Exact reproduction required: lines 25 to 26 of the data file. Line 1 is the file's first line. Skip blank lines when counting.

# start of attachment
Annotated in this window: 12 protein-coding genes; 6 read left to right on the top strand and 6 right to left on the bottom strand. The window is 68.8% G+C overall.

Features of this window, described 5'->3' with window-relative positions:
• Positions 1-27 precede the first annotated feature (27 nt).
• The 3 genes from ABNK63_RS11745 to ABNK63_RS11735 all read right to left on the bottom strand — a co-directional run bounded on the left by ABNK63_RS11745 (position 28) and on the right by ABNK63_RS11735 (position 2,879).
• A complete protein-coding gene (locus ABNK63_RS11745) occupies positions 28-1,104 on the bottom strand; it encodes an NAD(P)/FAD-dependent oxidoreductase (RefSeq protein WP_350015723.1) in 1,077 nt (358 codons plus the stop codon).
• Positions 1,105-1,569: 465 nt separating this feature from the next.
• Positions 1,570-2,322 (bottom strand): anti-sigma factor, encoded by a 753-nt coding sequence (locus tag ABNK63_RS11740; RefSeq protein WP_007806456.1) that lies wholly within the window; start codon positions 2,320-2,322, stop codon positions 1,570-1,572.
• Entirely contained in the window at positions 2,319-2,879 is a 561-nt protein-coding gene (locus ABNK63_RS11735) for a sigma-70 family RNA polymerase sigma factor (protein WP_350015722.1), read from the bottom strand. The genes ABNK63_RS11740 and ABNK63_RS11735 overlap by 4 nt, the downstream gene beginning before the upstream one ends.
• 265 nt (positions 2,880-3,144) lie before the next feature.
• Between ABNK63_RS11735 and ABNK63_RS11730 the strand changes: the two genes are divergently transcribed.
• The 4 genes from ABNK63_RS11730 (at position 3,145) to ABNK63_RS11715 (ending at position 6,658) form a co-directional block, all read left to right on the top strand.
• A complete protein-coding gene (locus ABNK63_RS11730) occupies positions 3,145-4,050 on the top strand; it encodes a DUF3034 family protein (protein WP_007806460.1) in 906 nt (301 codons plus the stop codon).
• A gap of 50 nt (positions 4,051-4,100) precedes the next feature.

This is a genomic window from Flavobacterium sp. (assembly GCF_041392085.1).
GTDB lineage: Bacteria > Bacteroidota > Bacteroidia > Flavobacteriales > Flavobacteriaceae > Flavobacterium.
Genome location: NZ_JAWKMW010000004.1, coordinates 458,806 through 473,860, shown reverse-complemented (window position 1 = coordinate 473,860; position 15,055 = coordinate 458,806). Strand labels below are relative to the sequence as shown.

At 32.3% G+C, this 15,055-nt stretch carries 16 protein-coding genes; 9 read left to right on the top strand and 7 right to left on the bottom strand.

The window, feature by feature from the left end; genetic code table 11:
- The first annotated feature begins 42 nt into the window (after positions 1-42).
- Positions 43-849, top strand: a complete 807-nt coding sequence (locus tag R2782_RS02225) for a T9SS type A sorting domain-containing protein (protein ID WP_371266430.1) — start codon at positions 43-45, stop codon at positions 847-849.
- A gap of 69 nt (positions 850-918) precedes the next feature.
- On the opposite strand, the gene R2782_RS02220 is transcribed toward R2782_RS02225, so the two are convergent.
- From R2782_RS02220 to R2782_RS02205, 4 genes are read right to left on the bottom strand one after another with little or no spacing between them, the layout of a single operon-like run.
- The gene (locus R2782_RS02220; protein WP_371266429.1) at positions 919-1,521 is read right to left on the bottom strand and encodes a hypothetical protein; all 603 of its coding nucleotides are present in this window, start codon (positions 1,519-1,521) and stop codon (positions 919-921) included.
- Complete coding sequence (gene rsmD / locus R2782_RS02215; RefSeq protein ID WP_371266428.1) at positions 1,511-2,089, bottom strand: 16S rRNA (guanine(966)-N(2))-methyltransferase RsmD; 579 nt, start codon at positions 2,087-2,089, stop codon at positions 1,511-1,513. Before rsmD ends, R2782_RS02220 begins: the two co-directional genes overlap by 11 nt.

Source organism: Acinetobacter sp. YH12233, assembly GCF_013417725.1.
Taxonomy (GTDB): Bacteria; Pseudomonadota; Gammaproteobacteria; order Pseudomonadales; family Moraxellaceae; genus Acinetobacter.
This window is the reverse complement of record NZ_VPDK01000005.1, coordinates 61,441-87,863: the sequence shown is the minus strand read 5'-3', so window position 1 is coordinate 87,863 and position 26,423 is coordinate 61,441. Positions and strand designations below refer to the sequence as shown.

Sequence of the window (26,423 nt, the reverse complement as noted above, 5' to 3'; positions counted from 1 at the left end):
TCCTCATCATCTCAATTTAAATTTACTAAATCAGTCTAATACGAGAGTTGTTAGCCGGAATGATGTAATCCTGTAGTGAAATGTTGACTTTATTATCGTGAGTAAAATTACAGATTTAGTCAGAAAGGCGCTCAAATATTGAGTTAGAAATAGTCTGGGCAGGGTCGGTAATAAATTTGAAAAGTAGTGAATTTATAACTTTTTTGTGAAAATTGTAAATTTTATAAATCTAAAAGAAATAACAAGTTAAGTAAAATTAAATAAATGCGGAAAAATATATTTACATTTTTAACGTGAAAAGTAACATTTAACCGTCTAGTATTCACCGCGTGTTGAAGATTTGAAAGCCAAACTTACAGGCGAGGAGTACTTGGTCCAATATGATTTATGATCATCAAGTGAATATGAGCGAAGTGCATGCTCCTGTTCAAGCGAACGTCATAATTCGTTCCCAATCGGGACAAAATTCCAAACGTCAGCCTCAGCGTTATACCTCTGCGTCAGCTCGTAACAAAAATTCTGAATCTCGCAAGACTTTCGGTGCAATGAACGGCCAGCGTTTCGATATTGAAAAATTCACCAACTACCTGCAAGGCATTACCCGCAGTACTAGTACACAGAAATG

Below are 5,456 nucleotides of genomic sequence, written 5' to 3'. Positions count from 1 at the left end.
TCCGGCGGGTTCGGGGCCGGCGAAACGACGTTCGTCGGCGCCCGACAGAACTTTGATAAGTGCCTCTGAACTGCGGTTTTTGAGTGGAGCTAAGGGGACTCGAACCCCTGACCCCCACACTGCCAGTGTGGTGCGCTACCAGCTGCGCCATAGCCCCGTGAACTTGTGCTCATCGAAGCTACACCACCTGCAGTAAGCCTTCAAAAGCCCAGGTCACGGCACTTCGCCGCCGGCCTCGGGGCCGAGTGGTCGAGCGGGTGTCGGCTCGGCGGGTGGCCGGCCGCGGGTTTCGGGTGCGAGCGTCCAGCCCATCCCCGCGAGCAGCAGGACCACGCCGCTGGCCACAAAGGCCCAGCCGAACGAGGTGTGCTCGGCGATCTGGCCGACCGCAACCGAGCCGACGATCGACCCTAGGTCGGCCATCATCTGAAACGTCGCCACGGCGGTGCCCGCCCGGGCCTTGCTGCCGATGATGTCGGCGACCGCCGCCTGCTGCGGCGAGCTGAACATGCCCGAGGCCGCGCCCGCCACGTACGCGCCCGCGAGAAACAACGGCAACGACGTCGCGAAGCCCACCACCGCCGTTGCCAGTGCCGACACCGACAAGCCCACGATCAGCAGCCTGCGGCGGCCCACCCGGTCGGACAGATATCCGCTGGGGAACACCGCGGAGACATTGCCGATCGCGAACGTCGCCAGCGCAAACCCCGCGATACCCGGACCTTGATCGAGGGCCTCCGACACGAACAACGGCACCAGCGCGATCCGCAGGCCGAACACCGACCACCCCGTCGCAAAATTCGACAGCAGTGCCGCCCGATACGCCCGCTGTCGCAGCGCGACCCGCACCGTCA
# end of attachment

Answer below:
- Complete coding sequence (gene rsmD / locus R2782_RS02215; RefSeq protein ID WP_371266428.1) at positions 1,511-2,089, bottom strand: 16S rRNA (guanine(966)-N(2))-methyltransferase RsmD; 579 nt, start codon at positions 2,087-2,089, stop codon at positions 1,511-1,513. Before rsmD ends, R2782_RS02220 begins: the two co-directional genes overlap by 11 nt.

Source organism: Acinetobacter sp. YH12233, assembly GCF_013417725.1.